Czech farmers have taken to the streets to protest against the state of Czech agriculture,
and the Czech intelligence service has launched an investigation into serious corruption allegations,
Farmers throughout the Czech Republic are staging protests today to draw attention to what they describe as the critical state of Czech agriculture. They decided to go ahead with the protests despite a decision by the government to satisfy one of their main grievances by cancelling preferential rates for pork imported from the European Union. The EU has been one of the main targets of the farmers' protests, and they complain that they cannot compete with heavily subsidised EU produce. The EU itself has reacted calmly to the government's decision, and has said that it plans no counter-measures. But at the same time EU officials said they were disappointed that the government had not waited until a second round of consultations.
The Czech capital has a new mayor, the architect and Civic Democratic Party member, Jan Kasl. He was chosen by a clear majority of 31 of the 55 Prague city councillors after the Civic Democrats and Social Democrats reached a grand coalition deal to control the city hall yesterday morning. The agreement also carves out between the two parties the four posts of deputy mayor, sidelining all the remaining parties represented on the council.
Mr Kasl replaces the Civic Democrat's initial candidate, the previous mayor, Jan Koukal, who withdrew his candidacy on Wednesday. The deal reinforces the partnership between the two parties already established at a national level by the so-called opposition agreement, under which the Civic Democrats agreed to tolerate the minority Social Democrat government.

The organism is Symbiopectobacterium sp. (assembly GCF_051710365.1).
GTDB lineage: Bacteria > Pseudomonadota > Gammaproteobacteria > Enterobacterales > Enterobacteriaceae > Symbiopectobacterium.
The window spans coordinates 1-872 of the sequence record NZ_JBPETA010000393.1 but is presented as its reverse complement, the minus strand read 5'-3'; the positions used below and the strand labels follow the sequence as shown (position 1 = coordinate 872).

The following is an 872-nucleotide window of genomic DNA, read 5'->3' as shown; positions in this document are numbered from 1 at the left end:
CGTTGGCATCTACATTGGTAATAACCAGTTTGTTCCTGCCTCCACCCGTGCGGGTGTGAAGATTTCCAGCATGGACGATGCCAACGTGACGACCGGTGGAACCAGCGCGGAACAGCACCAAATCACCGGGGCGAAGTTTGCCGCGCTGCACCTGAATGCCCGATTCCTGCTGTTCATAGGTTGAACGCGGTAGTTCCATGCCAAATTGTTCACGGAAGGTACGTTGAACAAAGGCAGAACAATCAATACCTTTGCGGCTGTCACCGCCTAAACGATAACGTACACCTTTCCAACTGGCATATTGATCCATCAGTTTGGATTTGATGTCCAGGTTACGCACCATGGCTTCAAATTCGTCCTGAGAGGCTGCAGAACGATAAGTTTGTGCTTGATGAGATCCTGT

Politicians from the right-of-centre coalition of smaller parties, kept from power by the latest deal, have reacted with anger to the appointment of the new mayor. Freedom Union leader, Jan Ruml, said that the deal did not reflect the result of the elections and would be damaging to the city. He added that he was angry at the Civic Democratic Party leader Vaclav Klaus, who only a few hours before had told him that there was still room for discussion on a right- of-centre Prague coalition. His party colleague, Vladimir Mlynar, accused the Civic and Social Democrats of being driven by a desire for power in itself. However, the Civic Democrats' deputy leader, Ivan Langer, defended his party, saying that the deal was simply the logical result of divisions on the right of the political spectrum.
The Czech Intelligence Service has launched an investigation into an alleged large-scale fraud. The affair revolves around forms that were allegedly for sale illegally for fifty thousand crowns, and would have enabled the buyer to forge screening certificates. These certificates are the documents that confirm whether or not an individual collaborated with the notorious former communist secret police, the StB. The spokesman of the Intelligence Service, Jan Subrt, said that the investigation aims to find out whether the fraud was a deliberate and systematic attempt to subvert the democratic system.
The smog hanging over much of the Czech Republic over recent days has begun to clear in many areas, but parts of North Moravia and the Moravian capital Brno remain on smog alert. The situation is at its worst in the North Moravian industrial city of Ostrava. The weather has contributed to serious air pollution in Prague, and in some parts of the city air quality levels yesterday sank below limits set for introducing traffic restrictions. However, so far no special measures have been introduced.